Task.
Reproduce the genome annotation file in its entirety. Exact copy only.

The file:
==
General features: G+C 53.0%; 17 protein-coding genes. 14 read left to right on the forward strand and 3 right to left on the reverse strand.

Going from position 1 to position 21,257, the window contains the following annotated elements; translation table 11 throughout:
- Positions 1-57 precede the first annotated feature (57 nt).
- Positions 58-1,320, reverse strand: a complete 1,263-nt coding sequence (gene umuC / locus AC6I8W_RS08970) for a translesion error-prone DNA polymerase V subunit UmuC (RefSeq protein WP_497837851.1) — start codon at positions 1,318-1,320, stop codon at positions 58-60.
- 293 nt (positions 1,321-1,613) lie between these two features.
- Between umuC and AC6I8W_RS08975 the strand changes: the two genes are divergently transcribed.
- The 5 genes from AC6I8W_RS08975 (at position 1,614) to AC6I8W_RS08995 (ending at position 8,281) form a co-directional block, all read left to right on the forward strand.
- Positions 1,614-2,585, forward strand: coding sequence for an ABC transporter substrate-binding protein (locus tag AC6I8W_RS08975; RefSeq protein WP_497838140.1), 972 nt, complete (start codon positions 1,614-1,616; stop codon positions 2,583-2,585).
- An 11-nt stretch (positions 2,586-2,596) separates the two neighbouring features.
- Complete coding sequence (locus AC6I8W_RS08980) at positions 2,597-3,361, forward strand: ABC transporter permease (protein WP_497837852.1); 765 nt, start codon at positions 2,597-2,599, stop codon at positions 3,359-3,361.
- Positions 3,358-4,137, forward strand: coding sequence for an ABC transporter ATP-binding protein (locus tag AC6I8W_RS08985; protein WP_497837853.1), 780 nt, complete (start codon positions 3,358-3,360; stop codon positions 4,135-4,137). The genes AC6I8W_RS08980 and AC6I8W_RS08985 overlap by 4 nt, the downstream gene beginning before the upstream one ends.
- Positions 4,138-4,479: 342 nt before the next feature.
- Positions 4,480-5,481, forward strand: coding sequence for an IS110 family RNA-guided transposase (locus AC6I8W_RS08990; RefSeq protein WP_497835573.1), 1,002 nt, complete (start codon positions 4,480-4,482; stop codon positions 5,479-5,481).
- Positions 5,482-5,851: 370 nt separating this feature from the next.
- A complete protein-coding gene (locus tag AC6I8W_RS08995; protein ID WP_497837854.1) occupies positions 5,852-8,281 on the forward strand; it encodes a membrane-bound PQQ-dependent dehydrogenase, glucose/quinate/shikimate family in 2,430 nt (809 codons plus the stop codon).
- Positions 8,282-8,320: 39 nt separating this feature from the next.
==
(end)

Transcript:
General features: G+C 53.0%; 17 protein-coding genes. 14 read left to right on the forward strand and 3 right to left on the reverse strand.

Going from position 1 to position 21,257, the window contains the following annotated elements; translation table 11 throughout:
- Positions 1-57 precede the first annotated feature (57 nt).
- Positions 58-1,320, reverse strand: a complete 1,263-nt coding sequence (gene umuC / locus AC6I8W_RS08970) for a translesion error-prone DNA polymerase V subunit UmuC (RefSeq protein WP_497837851.1) — start codon at positions 1,318-1,320, stop codon at positions 58-60.
- 293 nt (positions 1,321-1,613) lie between these two features.
- Between umuC and AC6I8W_RS08975 the strand changes: the two genes are divergently transcribed.
- The 5 genes from AC6I8W_RS08975 (at position 1,614) to AC6I8W_RS08995 (ending at position 8,281) form a co-directional block, all read left to right on the forward strand.
- Positions 1,614-2,585, forward strand: coding sequence for an ABC transporter substrate-binding protein (locus tag AC6I8W_RS08975; RefSeq protein WP_497838140.1), 972 nt, complete (start codon positions 1,614-1,616; stop codon positions 2,583-2,585).
- An 11-nt stretch (positions 2,586-2,596) separates the two neighbouring features.
- Complete coding sequence (locus AC6I8W_RS08980) at positions 2,597-3,361, forward strand: ABC transporter permease (protein WP_497837852.1); 765 nt, start codon at positions 2,597-2,599, stop codon at positions 3,359-3,361.
- Positions 3,358-4,137, forward strand: coding sequence for an ABC transporter ATP-binding protein (locus tag AC6I8W_RS08985; protein WP_497837853.1), 780 nt, complete (start codon positions 3,358-3,360; stop codon positions 4,135-4,137). The genes AC6I8W_RS08980 and AC6I8W_RS08985 overlap by 4 nt, the downstream gene beginning before the upstream one ends.
- Positions 4,138-4,479: 342 nt before the next feature.
- Positions 4,480-5,481, forward strand: coding sequence for an IS110 family RNA-guided transposase (locus AC6I8W_RS08990; RefSeq protein WP_497835573.1), 1,002 nt, complete (start codon positions 4,480-4,482; stop codon positions 5,479-5,481).
- Positions 5,482-5,851: 370 nt separating this feature from the next.
- A complete protein-coding gene (locus tag AC6I8W_RS08995; protein ID WP_497837854.1) occupies positions 5,852-8,281 on the forward strand; it encodes a membrane-bound PQQ-dependent dehydrogenase, glucose/quinate/shikimate family in 2,430 nt (809 codons plus the stop codon).
- Positions 8,282-8,320: 39 nt separating this feature from the next.